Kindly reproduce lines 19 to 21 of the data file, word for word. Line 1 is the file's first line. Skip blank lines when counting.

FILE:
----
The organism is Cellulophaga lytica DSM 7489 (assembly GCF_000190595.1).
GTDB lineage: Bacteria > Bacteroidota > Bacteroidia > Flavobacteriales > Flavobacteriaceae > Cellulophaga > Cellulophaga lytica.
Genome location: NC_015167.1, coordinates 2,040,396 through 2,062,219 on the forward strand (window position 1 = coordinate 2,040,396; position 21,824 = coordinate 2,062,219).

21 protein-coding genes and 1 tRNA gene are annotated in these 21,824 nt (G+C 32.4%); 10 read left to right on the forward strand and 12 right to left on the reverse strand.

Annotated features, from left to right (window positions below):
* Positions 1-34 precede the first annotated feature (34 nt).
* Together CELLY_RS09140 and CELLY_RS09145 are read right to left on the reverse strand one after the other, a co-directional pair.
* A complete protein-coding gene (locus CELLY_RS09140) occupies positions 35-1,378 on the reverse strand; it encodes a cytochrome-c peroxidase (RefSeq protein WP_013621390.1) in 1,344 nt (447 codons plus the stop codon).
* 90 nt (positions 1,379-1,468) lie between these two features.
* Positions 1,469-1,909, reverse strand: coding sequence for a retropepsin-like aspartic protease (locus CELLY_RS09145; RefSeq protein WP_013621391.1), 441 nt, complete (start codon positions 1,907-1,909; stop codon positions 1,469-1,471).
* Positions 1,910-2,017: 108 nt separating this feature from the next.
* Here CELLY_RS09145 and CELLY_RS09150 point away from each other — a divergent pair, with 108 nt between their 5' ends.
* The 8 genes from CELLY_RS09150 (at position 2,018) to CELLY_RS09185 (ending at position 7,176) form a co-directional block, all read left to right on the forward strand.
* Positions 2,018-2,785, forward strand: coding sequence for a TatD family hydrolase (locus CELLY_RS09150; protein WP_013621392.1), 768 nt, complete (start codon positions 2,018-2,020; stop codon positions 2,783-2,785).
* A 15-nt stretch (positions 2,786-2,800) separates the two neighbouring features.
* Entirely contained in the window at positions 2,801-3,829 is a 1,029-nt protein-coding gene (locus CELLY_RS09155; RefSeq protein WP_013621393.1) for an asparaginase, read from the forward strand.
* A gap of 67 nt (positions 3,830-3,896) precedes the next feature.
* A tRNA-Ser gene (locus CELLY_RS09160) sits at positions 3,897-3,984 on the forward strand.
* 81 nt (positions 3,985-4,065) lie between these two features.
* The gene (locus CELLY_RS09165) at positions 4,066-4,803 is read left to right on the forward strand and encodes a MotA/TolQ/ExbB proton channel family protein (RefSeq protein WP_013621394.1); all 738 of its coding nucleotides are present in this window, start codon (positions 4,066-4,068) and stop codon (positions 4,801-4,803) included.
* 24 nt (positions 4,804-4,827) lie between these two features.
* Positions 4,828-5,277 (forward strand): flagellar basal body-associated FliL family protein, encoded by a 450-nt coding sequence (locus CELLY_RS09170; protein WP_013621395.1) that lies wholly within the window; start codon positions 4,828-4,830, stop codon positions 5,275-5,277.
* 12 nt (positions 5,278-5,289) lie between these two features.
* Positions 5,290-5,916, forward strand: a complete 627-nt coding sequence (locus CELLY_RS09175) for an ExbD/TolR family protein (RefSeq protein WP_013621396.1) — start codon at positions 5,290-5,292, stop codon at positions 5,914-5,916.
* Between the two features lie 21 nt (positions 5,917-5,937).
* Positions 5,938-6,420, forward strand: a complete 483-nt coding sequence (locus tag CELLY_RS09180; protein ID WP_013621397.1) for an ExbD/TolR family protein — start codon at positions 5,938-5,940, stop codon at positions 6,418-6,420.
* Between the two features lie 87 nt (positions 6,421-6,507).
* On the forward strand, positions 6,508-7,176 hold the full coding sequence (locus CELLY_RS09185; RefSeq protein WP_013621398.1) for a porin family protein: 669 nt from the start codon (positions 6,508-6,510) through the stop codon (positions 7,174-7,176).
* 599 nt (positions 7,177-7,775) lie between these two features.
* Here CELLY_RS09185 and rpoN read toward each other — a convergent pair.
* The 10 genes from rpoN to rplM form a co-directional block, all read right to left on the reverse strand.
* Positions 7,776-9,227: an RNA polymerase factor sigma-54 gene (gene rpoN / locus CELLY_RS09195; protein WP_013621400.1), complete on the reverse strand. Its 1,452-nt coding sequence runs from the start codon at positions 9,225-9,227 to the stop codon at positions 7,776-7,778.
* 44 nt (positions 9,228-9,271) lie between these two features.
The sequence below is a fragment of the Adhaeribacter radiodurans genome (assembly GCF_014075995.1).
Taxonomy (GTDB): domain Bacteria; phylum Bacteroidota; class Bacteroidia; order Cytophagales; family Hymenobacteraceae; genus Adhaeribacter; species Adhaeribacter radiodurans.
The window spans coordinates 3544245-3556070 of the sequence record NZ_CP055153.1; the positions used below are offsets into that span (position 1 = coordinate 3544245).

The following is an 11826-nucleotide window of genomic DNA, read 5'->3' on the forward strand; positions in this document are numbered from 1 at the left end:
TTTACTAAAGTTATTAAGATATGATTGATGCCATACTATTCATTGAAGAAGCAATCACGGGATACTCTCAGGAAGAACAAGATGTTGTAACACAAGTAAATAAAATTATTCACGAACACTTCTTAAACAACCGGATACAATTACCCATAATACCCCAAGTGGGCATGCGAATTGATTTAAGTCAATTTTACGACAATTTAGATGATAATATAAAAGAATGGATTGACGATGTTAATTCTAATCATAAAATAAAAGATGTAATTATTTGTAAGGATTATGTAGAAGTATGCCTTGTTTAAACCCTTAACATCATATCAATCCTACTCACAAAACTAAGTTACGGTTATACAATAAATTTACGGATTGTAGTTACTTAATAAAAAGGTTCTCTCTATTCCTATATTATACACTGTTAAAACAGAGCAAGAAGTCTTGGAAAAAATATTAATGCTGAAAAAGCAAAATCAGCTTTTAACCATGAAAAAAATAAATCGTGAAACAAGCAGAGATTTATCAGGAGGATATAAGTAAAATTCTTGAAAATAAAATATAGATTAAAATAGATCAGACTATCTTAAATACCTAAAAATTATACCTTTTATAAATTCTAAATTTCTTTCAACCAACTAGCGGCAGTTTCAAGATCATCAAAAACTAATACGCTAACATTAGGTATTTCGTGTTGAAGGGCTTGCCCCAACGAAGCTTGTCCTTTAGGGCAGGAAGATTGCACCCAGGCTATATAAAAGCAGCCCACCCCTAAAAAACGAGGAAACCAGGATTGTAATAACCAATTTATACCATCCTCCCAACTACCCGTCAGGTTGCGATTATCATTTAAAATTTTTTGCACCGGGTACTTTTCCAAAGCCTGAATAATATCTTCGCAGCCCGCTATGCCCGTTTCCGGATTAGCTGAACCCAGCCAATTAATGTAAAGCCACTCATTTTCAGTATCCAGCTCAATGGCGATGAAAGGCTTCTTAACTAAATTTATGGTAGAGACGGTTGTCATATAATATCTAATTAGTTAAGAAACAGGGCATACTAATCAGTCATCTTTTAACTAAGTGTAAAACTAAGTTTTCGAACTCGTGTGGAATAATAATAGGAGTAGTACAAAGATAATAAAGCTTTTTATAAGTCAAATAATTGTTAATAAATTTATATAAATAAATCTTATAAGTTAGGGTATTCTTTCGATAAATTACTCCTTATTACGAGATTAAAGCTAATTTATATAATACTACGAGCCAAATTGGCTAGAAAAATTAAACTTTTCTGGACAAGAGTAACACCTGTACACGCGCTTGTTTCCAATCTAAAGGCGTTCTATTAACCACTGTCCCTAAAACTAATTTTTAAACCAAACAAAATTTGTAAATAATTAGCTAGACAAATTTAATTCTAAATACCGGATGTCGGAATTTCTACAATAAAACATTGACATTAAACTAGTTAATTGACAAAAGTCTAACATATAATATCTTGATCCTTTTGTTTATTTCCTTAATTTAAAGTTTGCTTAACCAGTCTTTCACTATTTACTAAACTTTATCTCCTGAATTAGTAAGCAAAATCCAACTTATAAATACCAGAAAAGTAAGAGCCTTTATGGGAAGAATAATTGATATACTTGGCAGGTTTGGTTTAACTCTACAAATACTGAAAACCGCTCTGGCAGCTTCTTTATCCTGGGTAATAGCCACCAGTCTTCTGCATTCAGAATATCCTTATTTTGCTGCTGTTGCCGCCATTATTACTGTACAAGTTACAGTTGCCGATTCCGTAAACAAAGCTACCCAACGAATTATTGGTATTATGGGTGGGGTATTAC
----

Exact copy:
* 81 nt (positions 3,985-4,065) lie between these two features.
* The gene (locus CELLY_RS09165) at positions 4,066-4,803 is read left to right on the forward strand and encodes a MotA/TolQ/ExbB proton channel family protein (RefSeq protein WP_013621394.1); all 738 of its coding nucleotides are present in this window, start codon (positions 4,066-4,068) and stop codon (positions 4,801-4,803) included.
* 24 nt (positions 4,804-4,827) lie between these two features.